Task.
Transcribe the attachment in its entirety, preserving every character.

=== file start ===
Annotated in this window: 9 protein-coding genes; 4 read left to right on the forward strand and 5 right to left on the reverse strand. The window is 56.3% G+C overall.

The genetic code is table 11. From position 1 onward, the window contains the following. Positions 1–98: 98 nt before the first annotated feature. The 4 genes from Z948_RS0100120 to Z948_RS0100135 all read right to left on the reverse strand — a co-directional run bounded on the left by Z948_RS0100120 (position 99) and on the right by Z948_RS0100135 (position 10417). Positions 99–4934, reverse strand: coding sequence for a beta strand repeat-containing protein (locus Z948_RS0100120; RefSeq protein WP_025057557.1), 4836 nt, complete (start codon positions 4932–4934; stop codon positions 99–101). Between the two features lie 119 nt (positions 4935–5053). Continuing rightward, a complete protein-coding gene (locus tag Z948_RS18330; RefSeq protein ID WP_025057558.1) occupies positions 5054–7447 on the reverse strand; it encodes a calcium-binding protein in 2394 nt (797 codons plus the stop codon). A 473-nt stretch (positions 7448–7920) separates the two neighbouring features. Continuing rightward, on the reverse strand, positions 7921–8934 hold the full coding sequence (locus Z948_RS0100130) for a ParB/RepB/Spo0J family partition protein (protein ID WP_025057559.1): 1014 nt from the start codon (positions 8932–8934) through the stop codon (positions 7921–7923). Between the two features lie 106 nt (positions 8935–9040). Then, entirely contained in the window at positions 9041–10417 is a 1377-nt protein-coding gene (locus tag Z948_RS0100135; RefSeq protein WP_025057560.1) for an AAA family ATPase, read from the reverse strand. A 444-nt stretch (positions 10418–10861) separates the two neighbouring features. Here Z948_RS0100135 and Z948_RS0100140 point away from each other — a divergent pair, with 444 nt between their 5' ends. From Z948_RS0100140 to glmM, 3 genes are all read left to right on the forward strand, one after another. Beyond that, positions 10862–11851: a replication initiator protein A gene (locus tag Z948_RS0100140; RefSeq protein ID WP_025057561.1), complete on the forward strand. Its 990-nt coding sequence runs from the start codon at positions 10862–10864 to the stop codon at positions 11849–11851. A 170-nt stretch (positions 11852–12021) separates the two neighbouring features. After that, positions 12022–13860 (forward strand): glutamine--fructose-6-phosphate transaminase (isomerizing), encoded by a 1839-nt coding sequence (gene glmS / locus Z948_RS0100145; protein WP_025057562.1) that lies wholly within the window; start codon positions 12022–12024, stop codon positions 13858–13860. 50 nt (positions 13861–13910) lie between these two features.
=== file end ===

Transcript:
Annotated in this window: 9 protein-coding genes; 4 read left to right on the forward strand and 5 right to left on the reverse strand. The window is 56.3% G+C overall.

The genetic code is table 11. From position 1 onward, the window contains the following. Positions 1–98: 98 nt before the first annotated feature. The 4 genes from Z948_RS0100120 to Z948_RS0100135 all read right to left on the reverse strand — a co-directional run bounded on the left by Z948_RS0100120 (position 99) and on the right by Z948_RS0100135 (position 10417). Positions 99–4934, reverse strand: coding sequence for a beta strand repeat-containing protein (locus Z948_RS0100120; RefSeq protein WP_025057557.1), 4836 nt, complete (start codon positions 4932–4934; stop codon positions 99–101). Between the two features lie 119 nt (positions 4935–5053). Continuing rightward, a complete protein-coding gene (locus tag Z948_RS18330; RefSeq protein ID WP_025057558.1) occupies positions 5054–7447 on the reverse strand; it encodes a calcium-binding protein in 2394 nt (797 codons plus the stop codon). A 473-nt stretch (positions 7448–7920) separates the two neighbouring features. Continuing rightward, on the reverse strand, positions 7921–8934 hold the full coding sequence (locus Z948_RS0100130) for a ParB/RepB/Spo0J family partition protein (protein ID WP_025057559.1): 1014 nt from the start codon (positions 8932–8934) through the stop codon (positions 7921–7923). Between the two features lie 106 nt (positions 8935–9040). Then, entirely contained in the window at positions 9041–10417 is a 1377-nt protein-coding gene (locus tag Z948_RS0100135; RefSeq protein WP_025057560.1) for an AAA family ATPase, read from the reverse strand. A 444-nt stretch (positions 10418–10861) separates the two neighbouring features. Here Z948_RS0100135 and Z948_RS0100140 point away from each other — a divergent pair, with 444 nt between their 5' ends. From Z948_RS0100140 to glmM, 3 genes are all read left to right on the forward strand, one after another. Beyond that, positions 10862–11851: a replication initiator protein A gene (locus tag Z948_RS0100140; RefSeq protein ID WP_025057561.1), complete on the forward strand. Its 990-nt coding sequence runs from the start codon at positions 10862–10864 to the stop codon at positions 11849–11851. A 170-nt stretch (positions 11852–12021) separates the two neighbouring features. After that, positions 12022–13860 (forward strand): glutamine--fructose-6-phosphate transaminase (isomerizing), encoded by a 1839-nt coding sequence (gene glmS / locus Z948_RS0100145; protein WP_025057562.1) that lies wholly within the window; start codon positions 12022–12024, stop codon positions 13858–13860. 50 nt (positions 13861–13910) lie between these two features.